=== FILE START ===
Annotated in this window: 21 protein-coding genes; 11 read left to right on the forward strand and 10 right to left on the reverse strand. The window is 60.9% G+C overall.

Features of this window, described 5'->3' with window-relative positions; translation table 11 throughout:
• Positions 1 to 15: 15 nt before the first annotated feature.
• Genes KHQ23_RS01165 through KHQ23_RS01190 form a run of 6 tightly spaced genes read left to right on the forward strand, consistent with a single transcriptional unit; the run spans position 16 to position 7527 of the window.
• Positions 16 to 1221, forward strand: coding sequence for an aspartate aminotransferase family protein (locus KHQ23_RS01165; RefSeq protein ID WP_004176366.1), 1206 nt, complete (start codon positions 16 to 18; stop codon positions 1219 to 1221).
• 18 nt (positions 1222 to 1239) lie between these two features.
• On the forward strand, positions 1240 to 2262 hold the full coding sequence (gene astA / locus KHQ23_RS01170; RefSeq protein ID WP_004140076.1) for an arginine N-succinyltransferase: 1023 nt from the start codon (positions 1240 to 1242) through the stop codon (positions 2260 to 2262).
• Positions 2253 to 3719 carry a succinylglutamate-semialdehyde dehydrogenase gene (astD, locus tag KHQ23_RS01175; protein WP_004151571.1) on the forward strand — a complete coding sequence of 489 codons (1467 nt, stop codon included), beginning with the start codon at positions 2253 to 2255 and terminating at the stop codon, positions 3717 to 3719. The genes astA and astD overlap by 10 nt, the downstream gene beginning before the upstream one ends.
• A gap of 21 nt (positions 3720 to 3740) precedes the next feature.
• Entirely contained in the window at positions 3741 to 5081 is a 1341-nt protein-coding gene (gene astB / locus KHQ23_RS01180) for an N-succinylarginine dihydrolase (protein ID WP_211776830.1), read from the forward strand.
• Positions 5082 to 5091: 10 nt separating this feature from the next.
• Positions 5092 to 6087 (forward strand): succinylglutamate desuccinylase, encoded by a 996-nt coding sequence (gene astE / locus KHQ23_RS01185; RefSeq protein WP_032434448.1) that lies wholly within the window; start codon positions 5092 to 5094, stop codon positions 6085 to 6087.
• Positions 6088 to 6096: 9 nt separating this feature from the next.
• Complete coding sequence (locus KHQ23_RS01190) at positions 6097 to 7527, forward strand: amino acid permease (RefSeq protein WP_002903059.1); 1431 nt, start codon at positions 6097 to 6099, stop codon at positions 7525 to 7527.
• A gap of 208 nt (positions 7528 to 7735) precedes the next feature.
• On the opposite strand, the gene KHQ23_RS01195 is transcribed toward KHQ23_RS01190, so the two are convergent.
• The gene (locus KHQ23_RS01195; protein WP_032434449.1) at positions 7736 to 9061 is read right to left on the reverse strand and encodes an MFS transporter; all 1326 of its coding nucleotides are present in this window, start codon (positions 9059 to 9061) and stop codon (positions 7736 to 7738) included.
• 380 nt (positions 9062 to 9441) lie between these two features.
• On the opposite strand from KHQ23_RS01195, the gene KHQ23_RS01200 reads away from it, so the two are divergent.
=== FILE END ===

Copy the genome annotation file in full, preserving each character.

Annotated in this window: 21 protein-coding genes; 11 read left to right on the forward strand and 10 right to left on the reverse strand. The window is 60.9% G+C overall.

Features of this window, described 5'->3' with window-relative positions; translation table 11 throughout:
• Positions 1 to 15: 15 nt before the first annotated feature.
• Genes KHQ23_RS01165 through KHQ23_RS01190 form a run of 6 tightly spaced genes read left to right on the forward strand, consistent with a single transcriptional unit; the run spans position 16 to position 7527 of the window.
• Positions 16 to 1221, forward strand: coding sequence for an aspartate aminotransferase family protein (locus KHQ23_RS01165; RefSeq protein ID WP_004176366.1), 1206 nt, complete (start codon positions 16 to 18; stop codon positions 1219 to 1221).
• 18 nt (positions 1222 to 1239) lie between these two features.
• On the forward strand, positions 1240 to 2262 hold the full coding sequence (gene astA / locus KHQ23_RS01170; RefSeq protein ID WP_004140076.1) for an arginine N-succinyltransferase: 1023 nt from the start codon (positions 1240 to 1242) through the stop codon (positions 2260 to 2262).
• Positions 2253 to 3719 carry a succinylglutamate-semialdehyde dehydrogenase gene (astD, locus tag KHQ23_RS01175; protein WP_004151571.1) on the forward strand — a complete coding sequence of 489 codons (1467 nt, stop codon included), beginning with the start codon at positions 2253 to 2255 and terminating at the stop codon, positions 3717 to 3719. The genes astA and astD overlap by 10 nt, the downstream gene beginning before the upstream one ends.
• A gap of 21 nt (positions 3720 to 3740) precedes the next feature.
• Entirely contained in the window at positions 3741 to 5081 is a 1341-nt protein-coding gene (gene astB / locus KHQ23_RS01180) for an N-succinylarginine dihydrolase (protein ID WP_211776830.1), read from the forward strand.
• Positions 5082 to 5091: 10 nt separating this feature from the next.
• Positions 5092 to 6087 (forward strand): succinylglutamate desuccinylase, encoded by a 996-nt coding sequence (gene astE / locus KHQ23_RS01185; RefSeq protein WP_032434448.1) that lies wholly within the window; start codon positions 5092 to 5094, stop codon positions 6085 to 6087.
• Positions 6088 to 6096: 9 nt separating this feature from the next.
• Complete coding sequence (locus KHQ23_RS01190) at positions 6097 to 7527, forward strand: amino acid permease (RefSeq protein WP_002903059.1); 1431 nt, start codon at positions 6097 to 6099, stop codon at positions 7525 to 7527.
• A gap of 208 nt (positions 7528 to 7735) precedes the next feature.
• On the opposite strand, the gene KHQ23_RS01195 is transcribed toward KHQ23_RS01190, so the two are convergent.
• The gene (locus KHQ23_RS01195; protein WP_032434449.1) at positions 7736 to 9061 is read right to left on the reverse strand and encodes an MFS transporter; all 1326 of its coding nucleotides are present in this window, start codon (positions 9059 to 9061) and stop codon (positions 7736 to 7738) included.
• 380 nt (positions 9062 to 9441) lie between these two features.
• On the opposite strand from KHQ23_RS01195, the gene KHQ23_RS01200 reads away from it, so the two are divergent.